In the last several years
the SGR calculated reductions in physician reimbursements have been delayed.
The yearly percentage reduction has been cumulative over the last five or six
The percentage reduction
for 2013 was supposed to be 29%. The cumulative reduction due in 2014 will be
over 30% unless the SGR is permanently fixed.
The formula for the yearly
SGR reduction is complicated and defective. Physicians’ reimbursement for
service has been reduced over the years so that a 29% reduction in Medicare’s
physician reimbursement would surpass physicians’ overhead costs for providing
Physicians could not stay
in business if it cost more to service patients than they would be reimbursed.
Physicians accepting Medicare cannot charge more than the law permits.
Therefore, with the threat
of massive reductions, more and more physicians are opting out of Medicare.
These physicians will serve Medicare patients but the patients have to pay for
the services out of pocket.
In the past patients would
send their paid bill to Medicare and receive reimbursement for Medicare
The administration’s goal
is to force all physicians to participate Medicare. A new administration
regulation eliminates direct Medicare reimbursement to patients for services
provided by physicians that do not participate in Medicare.
Physicians are happy that the reimbursement cuts have
been delayed for another year because they want to be able to service their patients
without putting an additional burden on them.
The government postponing the cut for another year continues
to frustrate physicians because they have to face the same uncertainty next
physicians nor the administration support the present SGR formula. However the
government is unwilling to spend $200 million dollars to fix the SGR formula.
This year hospital systems are being
forced by the government to receive less Medicare reimbursement in order to pay
for half of the cost of the temporary “Doc Fix.” Hospital systems are not very
“Although addressing the
Medicare physician payment formula is imperative, cutting reimbursement to one
health care provider to pay another is shortsighted.
These cuts come at a time when
hospitals are making significant investments in technology and facilities to
provide for an aging population.”
Hospital systems claim they continue to struggle with
past decreases in Medicare and Medicaid reimbursements. Government reimbursement represents about 60
per cent of hospital system’s revenue. Hospital systems assert that decreasing
one healthcare providers (physicians) reimbursement to pay for delaying the
“Doc Fix” is coming at a time when hospital systems are struggling for survival.
“ These cuts come at a time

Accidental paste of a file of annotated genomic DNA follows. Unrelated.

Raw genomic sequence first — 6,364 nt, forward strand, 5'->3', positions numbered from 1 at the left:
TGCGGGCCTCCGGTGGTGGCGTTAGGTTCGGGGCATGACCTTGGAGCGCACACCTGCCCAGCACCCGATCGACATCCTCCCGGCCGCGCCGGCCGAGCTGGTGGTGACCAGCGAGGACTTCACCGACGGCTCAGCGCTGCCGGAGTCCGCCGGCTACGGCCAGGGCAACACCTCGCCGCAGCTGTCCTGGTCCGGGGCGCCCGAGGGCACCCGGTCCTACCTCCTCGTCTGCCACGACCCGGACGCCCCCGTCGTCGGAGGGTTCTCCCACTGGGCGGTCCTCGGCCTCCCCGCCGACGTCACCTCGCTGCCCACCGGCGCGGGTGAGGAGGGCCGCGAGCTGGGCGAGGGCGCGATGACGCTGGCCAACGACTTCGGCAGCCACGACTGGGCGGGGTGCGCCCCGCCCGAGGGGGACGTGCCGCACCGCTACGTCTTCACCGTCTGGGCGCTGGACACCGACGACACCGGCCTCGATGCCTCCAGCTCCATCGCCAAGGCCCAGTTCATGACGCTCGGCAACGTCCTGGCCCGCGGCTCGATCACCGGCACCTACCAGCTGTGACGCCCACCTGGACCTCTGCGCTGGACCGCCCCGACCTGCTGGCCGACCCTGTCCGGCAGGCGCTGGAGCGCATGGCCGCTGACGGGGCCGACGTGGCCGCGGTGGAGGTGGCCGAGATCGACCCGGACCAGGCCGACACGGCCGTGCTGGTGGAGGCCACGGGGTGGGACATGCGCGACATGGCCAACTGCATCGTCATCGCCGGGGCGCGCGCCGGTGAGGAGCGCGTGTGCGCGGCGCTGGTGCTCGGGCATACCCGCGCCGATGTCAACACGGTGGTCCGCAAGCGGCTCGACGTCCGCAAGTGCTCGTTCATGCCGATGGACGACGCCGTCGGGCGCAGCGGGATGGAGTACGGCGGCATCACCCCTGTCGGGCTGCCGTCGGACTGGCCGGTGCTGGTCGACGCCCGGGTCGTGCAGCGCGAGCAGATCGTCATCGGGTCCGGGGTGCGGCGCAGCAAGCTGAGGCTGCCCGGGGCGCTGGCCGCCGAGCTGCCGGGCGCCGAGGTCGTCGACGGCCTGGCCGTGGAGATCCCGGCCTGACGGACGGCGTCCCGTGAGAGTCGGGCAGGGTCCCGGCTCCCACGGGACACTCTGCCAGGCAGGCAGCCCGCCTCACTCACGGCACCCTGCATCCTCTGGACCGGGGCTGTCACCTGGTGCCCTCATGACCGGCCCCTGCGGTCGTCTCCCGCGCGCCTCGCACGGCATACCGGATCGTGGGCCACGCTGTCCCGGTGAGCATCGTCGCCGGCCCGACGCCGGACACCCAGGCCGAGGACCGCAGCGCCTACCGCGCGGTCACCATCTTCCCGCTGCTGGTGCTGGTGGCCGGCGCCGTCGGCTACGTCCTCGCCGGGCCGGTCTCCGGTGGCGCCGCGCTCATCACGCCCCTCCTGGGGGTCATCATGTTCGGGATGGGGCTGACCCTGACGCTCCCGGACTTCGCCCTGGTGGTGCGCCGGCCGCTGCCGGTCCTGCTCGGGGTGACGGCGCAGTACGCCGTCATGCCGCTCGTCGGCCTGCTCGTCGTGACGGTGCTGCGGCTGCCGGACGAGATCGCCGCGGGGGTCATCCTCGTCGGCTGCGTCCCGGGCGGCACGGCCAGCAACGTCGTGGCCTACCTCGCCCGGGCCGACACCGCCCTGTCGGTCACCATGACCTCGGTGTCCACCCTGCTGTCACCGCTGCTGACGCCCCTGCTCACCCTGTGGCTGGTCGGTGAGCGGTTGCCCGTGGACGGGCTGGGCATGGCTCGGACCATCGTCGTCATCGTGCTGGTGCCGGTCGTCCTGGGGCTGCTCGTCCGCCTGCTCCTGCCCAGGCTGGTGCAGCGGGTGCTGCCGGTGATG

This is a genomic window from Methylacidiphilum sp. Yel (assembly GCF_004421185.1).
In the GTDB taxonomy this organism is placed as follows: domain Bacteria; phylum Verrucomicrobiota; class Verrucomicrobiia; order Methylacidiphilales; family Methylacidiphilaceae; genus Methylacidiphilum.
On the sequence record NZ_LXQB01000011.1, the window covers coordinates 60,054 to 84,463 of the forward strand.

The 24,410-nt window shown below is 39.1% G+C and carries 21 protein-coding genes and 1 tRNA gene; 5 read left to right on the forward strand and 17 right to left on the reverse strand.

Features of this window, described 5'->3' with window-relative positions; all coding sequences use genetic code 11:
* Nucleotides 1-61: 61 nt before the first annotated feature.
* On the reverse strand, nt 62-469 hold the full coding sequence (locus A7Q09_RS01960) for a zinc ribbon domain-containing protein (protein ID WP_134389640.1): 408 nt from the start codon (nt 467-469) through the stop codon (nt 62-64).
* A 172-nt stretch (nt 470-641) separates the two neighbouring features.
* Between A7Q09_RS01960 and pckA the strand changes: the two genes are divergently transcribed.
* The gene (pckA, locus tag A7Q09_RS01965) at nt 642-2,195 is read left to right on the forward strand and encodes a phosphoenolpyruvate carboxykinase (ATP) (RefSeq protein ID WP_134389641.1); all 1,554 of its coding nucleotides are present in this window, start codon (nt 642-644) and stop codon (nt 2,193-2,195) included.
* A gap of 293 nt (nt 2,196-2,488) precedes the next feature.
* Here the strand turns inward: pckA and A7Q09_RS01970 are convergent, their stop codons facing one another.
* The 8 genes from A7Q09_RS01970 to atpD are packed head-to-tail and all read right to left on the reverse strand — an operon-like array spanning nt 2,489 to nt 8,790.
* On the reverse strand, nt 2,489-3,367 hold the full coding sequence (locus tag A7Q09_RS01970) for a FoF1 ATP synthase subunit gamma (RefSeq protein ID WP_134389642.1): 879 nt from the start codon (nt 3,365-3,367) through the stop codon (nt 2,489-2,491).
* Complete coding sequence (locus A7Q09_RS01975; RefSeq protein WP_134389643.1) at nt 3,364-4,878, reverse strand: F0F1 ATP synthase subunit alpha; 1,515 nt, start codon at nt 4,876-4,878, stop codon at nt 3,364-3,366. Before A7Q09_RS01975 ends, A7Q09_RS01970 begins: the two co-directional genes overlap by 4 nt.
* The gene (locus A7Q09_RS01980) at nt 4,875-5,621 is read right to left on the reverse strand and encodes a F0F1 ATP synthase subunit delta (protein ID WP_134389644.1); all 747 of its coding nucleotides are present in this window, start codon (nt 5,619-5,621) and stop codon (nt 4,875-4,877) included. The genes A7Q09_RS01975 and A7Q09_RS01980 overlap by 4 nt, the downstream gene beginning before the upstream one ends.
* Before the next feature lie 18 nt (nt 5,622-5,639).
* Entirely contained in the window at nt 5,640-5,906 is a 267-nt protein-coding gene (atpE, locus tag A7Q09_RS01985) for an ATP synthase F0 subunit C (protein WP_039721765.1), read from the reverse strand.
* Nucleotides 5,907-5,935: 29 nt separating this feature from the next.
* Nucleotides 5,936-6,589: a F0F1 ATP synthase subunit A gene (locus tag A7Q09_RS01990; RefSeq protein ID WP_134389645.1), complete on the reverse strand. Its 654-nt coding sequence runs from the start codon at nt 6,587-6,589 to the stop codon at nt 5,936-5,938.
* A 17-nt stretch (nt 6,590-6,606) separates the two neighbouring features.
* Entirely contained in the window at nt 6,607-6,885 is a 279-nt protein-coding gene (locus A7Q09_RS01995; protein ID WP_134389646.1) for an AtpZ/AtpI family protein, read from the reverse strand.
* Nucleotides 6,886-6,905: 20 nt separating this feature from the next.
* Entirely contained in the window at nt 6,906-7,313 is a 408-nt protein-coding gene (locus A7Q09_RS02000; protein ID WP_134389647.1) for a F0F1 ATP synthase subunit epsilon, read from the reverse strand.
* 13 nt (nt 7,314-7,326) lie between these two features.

when hospitals are making significant investments in technology and facilities
to provide for an aging population.”
Patients who have recently been in the hospital
recently uniformly complain about hospital bills and hospital co-pays.
When patients study the “Explanation of Benefits (EOB)” carefully they complain about being
billed for procedures they did not receive.
Most hospital bills are impossible to interpret.
Patients also complain about the high salary of
hospital CEOs. These salaries are usually published in local newspapers.
salaries paid to the multitude of hospital administrators are not available to
The way hospital systems report their expenses are
not available to the government or consumer protection groups either.
The government should not take the hospital systems
word that the hospitals are losing money because of expenses and low reimbursement.
I suspect there is a great deal of waste, overpayment
and duplication that the government could question.
If all of these expenses are justified the government
should reimburse hospital systems for expenses and provide them with a
reasonable net return. The government should not indiscriminately cut
There are a lot of dysfunctional activities in the
healthcare system. The dysfunction is a result of massive regulations that are
It is important to find the root causes of the
dysfunction. The administration should help hospital systems fix the dysfunction
rather than penalize them indiscriminately.
Hospital systems have already been adjusting to these
stresses. They are consolidating and forming regional monopolies in the name of
The result of eliminating hospital competition will
only increase the costs of hospitalization for patients.
Hospital systems are also buying physicians practices
at an alarming rate. Physicians want to practice medicine and not deal with all
the complicated regulations.
physicians realize that their independence and intellectual freedoms are
compromised there will be further unintended consequences.
administration does not help fix the dysfunction hospital systems will figure
out a way to decrease the impact of the cuts.
The unintended consequence will mount. The cost of
the healthcare system will escalate while the healthcare system will become
The burden of cost increases due to this dysfunction
will fall on Medicare and Medicaid recipients.
The opinions expressed in the blog “Repairing The Healthcare System” are, mine and mine alone.